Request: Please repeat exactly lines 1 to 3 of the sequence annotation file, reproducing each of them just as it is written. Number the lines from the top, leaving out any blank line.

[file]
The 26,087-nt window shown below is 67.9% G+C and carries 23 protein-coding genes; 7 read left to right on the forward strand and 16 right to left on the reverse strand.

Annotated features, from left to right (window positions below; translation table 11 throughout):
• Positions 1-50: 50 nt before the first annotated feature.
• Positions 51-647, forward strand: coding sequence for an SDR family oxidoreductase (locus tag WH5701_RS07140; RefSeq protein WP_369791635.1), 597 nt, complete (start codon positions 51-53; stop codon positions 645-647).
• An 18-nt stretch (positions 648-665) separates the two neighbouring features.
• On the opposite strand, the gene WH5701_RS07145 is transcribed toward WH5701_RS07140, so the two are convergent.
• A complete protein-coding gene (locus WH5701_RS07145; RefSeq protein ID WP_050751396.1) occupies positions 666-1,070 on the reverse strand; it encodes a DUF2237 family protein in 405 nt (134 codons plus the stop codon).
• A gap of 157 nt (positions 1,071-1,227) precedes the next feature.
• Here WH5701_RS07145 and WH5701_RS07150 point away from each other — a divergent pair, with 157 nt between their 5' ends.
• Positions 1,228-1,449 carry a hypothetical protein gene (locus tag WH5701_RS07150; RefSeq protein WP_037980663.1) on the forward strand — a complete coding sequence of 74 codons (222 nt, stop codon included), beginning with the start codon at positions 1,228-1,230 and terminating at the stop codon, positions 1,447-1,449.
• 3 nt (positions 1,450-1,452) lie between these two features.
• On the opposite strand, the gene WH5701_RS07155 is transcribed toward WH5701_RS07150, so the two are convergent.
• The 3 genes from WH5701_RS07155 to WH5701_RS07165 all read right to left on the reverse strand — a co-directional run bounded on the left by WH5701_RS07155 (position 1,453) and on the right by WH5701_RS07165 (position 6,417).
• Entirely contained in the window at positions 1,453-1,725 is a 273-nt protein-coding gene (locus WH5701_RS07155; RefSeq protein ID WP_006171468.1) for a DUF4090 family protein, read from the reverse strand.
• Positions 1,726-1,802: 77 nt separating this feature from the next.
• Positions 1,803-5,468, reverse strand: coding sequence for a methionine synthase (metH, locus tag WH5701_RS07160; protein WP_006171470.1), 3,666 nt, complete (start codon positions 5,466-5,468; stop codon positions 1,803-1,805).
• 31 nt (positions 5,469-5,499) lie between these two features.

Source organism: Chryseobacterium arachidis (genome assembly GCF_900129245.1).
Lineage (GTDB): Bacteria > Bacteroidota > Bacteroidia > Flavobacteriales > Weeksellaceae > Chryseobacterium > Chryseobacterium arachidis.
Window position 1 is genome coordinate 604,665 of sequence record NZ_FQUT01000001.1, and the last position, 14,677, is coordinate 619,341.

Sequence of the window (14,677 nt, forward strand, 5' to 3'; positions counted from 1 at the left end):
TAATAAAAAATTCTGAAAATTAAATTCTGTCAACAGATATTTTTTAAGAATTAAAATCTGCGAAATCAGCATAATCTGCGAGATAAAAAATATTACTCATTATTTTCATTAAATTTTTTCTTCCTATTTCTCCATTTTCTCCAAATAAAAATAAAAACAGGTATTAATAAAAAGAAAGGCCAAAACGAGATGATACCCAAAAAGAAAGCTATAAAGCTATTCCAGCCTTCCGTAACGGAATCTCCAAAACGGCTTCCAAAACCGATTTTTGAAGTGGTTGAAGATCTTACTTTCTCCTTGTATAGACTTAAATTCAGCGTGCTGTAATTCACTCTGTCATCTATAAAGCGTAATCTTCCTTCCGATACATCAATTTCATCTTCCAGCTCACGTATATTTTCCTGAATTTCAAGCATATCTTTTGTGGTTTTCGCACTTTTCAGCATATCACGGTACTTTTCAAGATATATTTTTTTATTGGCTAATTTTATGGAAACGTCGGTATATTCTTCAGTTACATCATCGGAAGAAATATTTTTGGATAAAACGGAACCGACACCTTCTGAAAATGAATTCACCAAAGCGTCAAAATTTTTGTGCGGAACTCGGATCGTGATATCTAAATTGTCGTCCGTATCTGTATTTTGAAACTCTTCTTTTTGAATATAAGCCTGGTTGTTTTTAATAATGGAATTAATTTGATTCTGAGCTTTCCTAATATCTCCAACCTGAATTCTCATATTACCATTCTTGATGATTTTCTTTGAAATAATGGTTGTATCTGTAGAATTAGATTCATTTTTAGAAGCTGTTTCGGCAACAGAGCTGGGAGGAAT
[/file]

The 26,087-nt window shown below is 67.9% G+C and carries 23 protein-coding genes; 7 read left to right on the forward strand and 16 right to left on the reverse strand.

Annotated features, from left to right (window positions below; translation table 11 throughout):
• Positions 1-50: 50 nt before the first annotated feature.